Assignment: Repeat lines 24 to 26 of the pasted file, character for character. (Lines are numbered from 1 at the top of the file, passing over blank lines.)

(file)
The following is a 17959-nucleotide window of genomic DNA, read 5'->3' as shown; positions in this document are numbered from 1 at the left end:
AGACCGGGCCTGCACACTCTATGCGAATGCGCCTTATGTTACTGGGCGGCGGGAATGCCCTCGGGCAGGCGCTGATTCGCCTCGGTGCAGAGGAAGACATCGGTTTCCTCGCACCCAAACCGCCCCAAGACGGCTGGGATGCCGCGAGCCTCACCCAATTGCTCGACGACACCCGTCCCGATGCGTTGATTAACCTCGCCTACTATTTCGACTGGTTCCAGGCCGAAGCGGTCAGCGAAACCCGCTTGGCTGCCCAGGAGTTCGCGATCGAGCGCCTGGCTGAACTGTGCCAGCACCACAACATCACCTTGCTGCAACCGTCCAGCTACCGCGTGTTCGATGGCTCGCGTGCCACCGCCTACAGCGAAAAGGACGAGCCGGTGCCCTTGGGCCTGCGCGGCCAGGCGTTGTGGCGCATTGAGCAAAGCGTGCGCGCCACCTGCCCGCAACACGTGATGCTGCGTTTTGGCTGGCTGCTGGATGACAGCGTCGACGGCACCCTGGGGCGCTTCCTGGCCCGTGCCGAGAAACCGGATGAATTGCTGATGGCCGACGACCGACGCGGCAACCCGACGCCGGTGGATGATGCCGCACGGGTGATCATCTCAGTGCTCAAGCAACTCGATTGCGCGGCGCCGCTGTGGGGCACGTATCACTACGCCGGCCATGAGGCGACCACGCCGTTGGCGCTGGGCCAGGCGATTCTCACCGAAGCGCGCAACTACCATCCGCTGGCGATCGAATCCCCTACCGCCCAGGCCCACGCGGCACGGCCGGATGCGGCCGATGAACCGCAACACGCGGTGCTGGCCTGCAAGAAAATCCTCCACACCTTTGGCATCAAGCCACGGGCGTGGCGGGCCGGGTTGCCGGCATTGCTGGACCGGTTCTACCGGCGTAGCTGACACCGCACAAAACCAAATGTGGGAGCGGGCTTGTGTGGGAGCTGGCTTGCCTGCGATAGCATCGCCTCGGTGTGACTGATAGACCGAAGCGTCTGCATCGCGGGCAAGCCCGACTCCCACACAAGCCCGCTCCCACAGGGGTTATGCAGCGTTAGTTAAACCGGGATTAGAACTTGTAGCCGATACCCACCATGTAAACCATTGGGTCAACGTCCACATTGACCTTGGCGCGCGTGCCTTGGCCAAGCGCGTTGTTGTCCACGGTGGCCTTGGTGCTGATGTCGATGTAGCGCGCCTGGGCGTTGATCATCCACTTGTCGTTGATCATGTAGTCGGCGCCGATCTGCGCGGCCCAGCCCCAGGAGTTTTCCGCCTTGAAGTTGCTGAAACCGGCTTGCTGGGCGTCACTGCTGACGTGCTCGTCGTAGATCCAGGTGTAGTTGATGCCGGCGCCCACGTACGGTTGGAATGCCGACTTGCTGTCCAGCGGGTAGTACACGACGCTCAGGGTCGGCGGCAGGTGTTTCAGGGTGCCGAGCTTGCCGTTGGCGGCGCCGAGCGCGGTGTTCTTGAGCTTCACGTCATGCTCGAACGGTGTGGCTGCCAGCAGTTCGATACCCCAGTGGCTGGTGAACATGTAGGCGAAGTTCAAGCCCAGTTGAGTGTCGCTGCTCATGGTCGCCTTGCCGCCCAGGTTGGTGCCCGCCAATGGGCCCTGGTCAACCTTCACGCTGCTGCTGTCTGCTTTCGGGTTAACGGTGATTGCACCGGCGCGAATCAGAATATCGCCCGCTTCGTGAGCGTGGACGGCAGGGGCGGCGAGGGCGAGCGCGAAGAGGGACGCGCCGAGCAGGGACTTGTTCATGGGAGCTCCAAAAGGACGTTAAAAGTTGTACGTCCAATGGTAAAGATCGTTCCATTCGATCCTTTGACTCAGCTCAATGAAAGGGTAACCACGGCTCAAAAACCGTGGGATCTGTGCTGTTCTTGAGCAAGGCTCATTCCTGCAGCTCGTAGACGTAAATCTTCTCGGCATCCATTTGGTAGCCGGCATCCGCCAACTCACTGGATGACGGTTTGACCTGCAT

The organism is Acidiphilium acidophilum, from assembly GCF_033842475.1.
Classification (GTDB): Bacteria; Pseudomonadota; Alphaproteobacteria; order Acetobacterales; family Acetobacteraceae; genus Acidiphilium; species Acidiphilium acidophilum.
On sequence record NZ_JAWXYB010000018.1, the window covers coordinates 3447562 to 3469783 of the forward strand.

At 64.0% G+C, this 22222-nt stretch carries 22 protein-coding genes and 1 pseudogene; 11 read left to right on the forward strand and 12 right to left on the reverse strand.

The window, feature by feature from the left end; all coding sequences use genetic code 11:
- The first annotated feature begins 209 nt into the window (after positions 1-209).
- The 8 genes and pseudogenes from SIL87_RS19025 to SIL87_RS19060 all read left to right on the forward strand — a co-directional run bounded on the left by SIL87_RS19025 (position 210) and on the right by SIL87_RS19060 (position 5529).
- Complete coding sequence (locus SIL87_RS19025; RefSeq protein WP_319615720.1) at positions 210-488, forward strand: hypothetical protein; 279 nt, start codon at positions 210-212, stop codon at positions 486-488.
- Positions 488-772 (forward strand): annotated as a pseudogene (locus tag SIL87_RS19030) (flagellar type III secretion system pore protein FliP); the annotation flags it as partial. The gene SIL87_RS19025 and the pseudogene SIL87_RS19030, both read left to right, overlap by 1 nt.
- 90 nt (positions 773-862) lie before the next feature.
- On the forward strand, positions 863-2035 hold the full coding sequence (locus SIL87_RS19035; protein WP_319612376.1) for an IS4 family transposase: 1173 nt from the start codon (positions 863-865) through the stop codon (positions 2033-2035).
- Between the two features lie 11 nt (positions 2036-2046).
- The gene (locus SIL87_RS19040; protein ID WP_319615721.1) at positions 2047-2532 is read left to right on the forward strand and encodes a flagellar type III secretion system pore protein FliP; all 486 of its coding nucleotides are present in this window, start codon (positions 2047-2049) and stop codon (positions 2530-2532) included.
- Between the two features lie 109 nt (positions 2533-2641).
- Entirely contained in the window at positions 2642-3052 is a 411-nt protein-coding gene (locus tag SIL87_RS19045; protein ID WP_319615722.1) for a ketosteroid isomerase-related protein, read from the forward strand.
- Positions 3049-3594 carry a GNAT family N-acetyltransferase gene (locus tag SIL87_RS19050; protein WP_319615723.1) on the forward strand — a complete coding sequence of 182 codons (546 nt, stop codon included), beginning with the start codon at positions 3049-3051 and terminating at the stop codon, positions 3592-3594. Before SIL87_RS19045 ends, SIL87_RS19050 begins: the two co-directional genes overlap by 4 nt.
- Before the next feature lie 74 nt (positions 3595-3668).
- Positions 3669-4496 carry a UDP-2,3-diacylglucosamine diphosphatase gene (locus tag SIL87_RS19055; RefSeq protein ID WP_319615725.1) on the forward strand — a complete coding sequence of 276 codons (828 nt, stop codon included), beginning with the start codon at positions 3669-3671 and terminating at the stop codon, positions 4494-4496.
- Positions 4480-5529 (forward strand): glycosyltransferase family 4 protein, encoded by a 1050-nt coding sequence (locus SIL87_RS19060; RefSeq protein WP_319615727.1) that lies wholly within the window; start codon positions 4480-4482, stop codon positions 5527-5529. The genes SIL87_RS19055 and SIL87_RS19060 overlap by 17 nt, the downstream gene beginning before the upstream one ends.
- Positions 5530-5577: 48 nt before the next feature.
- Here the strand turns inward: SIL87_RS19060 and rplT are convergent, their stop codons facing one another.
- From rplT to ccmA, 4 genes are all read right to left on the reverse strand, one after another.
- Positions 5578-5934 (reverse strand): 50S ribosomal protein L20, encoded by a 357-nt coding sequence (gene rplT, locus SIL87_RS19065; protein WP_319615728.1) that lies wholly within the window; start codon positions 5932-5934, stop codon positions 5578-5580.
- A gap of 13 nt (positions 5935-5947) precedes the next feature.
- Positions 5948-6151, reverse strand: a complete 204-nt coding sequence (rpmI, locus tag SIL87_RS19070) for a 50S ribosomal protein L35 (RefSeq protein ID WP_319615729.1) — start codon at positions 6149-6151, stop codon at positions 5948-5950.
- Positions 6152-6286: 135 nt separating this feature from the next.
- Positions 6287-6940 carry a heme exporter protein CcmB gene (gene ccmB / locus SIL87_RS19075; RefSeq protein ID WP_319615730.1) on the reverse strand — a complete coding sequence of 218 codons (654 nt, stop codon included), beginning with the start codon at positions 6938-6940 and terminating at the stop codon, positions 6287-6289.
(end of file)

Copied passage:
- From rplT to ccmA, 4 genes are all read right to left on the reverse strand, one after another.
- Positions 5578-5934 (reverse strand): 50S ribosomal protein L20, encoded by a 357-nt coding sequence (gene rplT, locus SIL87_RS19065; protein WP_319615728.1) that lies wholly within the window; start codon positions 5932-5934, stop codon positions 5578-5580.
- A gap of 13 nt (positions 5935-5947) precedes the next feature.